The Wolverine

June July 2018

The Wolverine: Covering University of Michigan Football and Sports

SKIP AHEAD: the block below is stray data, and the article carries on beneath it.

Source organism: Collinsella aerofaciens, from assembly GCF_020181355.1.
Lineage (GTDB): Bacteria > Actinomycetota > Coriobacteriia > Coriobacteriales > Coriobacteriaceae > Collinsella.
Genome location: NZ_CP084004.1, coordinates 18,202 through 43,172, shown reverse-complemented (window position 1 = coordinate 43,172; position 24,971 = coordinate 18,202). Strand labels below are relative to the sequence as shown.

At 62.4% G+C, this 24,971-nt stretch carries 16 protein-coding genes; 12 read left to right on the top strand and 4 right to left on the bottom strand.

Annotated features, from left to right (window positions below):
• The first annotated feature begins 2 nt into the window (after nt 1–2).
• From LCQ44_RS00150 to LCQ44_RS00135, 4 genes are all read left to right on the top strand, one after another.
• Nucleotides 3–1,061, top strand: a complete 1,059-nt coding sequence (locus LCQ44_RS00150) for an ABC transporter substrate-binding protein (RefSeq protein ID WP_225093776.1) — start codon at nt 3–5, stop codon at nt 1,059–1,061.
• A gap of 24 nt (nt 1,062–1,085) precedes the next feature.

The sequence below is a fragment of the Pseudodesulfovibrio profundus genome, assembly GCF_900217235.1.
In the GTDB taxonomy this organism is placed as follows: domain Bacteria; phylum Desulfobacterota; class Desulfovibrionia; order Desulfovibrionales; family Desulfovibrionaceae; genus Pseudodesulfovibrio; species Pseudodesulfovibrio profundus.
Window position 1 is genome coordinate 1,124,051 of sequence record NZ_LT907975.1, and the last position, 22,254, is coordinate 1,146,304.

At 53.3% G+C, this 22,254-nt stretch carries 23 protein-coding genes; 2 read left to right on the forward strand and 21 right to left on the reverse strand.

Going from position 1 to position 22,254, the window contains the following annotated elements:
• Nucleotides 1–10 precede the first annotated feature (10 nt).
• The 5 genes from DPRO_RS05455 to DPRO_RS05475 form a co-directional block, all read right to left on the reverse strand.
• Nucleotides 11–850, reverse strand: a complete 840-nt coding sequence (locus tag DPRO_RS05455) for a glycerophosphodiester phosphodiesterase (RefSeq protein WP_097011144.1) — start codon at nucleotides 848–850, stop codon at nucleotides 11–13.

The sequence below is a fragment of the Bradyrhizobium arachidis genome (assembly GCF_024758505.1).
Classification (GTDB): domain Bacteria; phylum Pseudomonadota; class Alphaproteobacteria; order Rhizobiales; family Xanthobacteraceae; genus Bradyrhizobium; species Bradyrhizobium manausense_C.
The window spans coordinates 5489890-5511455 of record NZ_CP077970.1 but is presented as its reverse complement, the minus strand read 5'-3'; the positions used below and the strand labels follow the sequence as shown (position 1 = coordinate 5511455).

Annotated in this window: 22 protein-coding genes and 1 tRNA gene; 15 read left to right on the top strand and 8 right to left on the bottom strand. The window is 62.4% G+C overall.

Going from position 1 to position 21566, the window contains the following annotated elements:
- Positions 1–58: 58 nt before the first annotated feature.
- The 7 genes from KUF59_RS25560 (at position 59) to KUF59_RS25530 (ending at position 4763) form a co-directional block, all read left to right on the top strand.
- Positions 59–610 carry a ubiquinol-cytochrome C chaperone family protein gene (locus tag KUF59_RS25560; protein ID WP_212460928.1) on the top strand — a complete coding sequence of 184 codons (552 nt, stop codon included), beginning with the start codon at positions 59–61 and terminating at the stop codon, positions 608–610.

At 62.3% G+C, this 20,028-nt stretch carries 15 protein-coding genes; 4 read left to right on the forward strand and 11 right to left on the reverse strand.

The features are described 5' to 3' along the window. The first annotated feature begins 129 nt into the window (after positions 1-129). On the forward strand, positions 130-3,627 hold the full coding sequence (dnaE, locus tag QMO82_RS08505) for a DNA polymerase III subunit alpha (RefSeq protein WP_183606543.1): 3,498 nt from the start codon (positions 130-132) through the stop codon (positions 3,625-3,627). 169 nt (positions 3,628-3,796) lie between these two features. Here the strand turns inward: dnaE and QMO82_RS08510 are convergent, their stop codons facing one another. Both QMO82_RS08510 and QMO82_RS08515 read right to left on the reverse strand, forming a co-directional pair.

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32 THE WOLVERINE JUNE/JULY 2018   2018 BASKETBALL RECRUITING ISSUE BY CHRIS BALAS M ichigan head coach John Beilein has proven to be one of the most efficient recruiters in the country. He continually finds players that are recruitable and also talented, turn- ing many of them into professional prospects. There have been some absolute gems among them that were obvi- ously under-recruited, like Colum- bus (Ohio) Northland three-star point guard Trey Burke, the eventual National Player of the Year. There have also been sleepers he identified early who became five-star prospects (Glenn Robinson III, No. 11 overall in 2012 after committing as a three- star recruit), five-stars like Zak Irvin (2013) that enjoyed solid careers and players like 2008 forward Zack No- vak, a two star when he pledged who helped change the program's culture. All of them helped Michigan win, and Beilein has done it without com- promising his principles. "If people are breaking the law, if people are committing felony crimes in our business, then get them the heck out of our business," Beilein said last fall when informed he was voted 'cleanest coach in the country' in a vote of his peers. "College bas- ketball is my life, and it should be clean." Novak once said it drove him nuts at times how stringent his coach was with the rules, but said "now we know why he was" when the FBI's college basketball probe unfolded. He hasn't changed a bit over the years, either. Detroit East English Vil- lage point guard David DeJulius (6-1,'s No. 95 overall prospect nationally), U-M's first pledge in his class, recalled how Beilein kept a close eye on him during a second visit in two weeks last fall. "A week after my official visit, there were a couple more recruits taking their officials," DeJulius re- called. "We were at a football game. They were passing out waters to them. Coach B stared at me as the waters were getting passed out to make sure I didn't get a free water." Despite his strict adherence to the rules, Beilein has been able to bring in enough talent to reach the national championship game twice in the last six seasons. "If there's anything I've learned over the past few years when it comes to John Beilein, it is to take no- tice of guys he is recruiting and look real close at them," Rivals national basketball analyst Eric Bossi said. "In my opinion, he's proven to be one of the best talent evaluators in the business and more specifically he's a great evaluator of talent that fits the way he wants to play." IN-STATERS GOT IT STARTED Only twice before has Beilein signed a class as big as this year 's haul — in 2012, a star-studded group of five among the nation's best, and in 2014 when he brought in six play- ers following an NBA exodus. He and his staff had plenty of time to assemble this year 's class, and they were able to haul in many of their plan "A" targets. It's rare when recruiting works in such harmony, and only once before (2012) has Beilein had as much success with his first choices. He landed Glenn Robinson III when he was a three-star rising ju- nior, before the forward became a five star, and hauled in four-star Mitch McGary, Robinson's good friend. Four-star Nik Stauskas was another he'd identified early and pri- oritized. DeJulius had to wait until Decem- ber of his junior year to get his offer, after four-stars Cormac Ryan (Stan- ford) and Robby Carmody (Notre Dame) had gotten theirs, but Beilein Fearsome Fivesome Michigan's Five-Man 2018 Basketball Recruiting Class Is Among The Best In The Country Five-star Ignas Brazdeikis headlines the 2018 class, which at No. 10 nationally is John Beilein's highest-ranked group of incoming freshmen ever at Michigan. PHOTO BY JORDAN WELLS

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